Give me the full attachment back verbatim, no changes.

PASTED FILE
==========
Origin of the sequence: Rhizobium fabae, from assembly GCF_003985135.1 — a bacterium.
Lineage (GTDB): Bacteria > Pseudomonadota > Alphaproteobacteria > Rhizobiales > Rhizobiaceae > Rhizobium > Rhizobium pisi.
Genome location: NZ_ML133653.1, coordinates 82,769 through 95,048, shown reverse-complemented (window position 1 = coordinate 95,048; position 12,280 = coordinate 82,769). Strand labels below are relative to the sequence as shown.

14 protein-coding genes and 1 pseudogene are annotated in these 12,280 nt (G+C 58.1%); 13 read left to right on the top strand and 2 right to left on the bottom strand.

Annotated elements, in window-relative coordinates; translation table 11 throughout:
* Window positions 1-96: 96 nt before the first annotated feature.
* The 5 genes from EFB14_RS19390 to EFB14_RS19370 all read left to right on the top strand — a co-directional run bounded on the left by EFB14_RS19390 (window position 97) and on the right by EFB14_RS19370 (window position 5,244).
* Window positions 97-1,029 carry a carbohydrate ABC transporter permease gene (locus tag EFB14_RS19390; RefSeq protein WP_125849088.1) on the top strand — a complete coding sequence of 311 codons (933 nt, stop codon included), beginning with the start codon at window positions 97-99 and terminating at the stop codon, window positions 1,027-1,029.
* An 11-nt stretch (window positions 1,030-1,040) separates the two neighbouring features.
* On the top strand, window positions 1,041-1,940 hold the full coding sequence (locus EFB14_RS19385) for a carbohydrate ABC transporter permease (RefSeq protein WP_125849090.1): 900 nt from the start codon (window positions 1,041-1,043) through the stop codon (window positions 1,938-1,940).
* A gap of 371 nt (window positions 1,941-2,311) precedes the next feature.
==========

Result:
Origin of the sequence: Rhizobium fabae, from assembly GCF_003985135.1 — a bacterium.
Lineage (GTDB): Bacteria > Pseudomonadota > Alphaproteobacteria > Rhizobiales > Rhizobiaceae > Rhizobium > Rhizobium pisi.
Genome location: NZ_ML133653.1, coordinates 82,769 through 95,048, shown reverse-complemented (window position 1 = coordinate 95,048; position 12,280 = coordinate 82,769). Strand labels below are relative to the sequence as shown.

14 protein-coding genes and 1 pseudogene are annotated in these 12,280 nt (G+C 58.1%); 13 read left to right on the top strand and 2 right to left on the bottom strand.

Annotated elements, in window-relative coordinates; translation table 11 throughout:
* Window positions 1-96: 96 nt before the first annotated feature.
* The 5 genes from EFB14_RS19390 to EFB14_RS19370 all read left to right on the top strand — a co-directional run bounded on the left by EFB14_RS19390 (window position 97) and on the right by EFB14_RS19370 (window position 5,244).
* Window positions 97-1,029 carry a carbohydrate ABC transporter permease gene (locus tag EFB14_RS19390; RefSeq protein WP_125849088.1) on the top strand — a complete coding sequence of 311 codons (933 nt, stop codon included), beginning with the start codon at window positions 97-99 and terminating at the stop codon, window positions 1,027-1,029.
* An 11-nt stretch (window positions 1,030-1,040) separates the two neighbouring features.
* On the top strand, window positions 1,041-1,940 hold the full coding sequence (locus EFB14_RS19385) for a carbohydrate ABC transporter permease (RefSeq protein WP_125849090.1): 900 nt from the start codon (window positions 1,041-1,043) through the stop codon (window positions 1,938-1,940).
* A gap of 371 nt (window positions 1,941-2,311) precedes the next feature.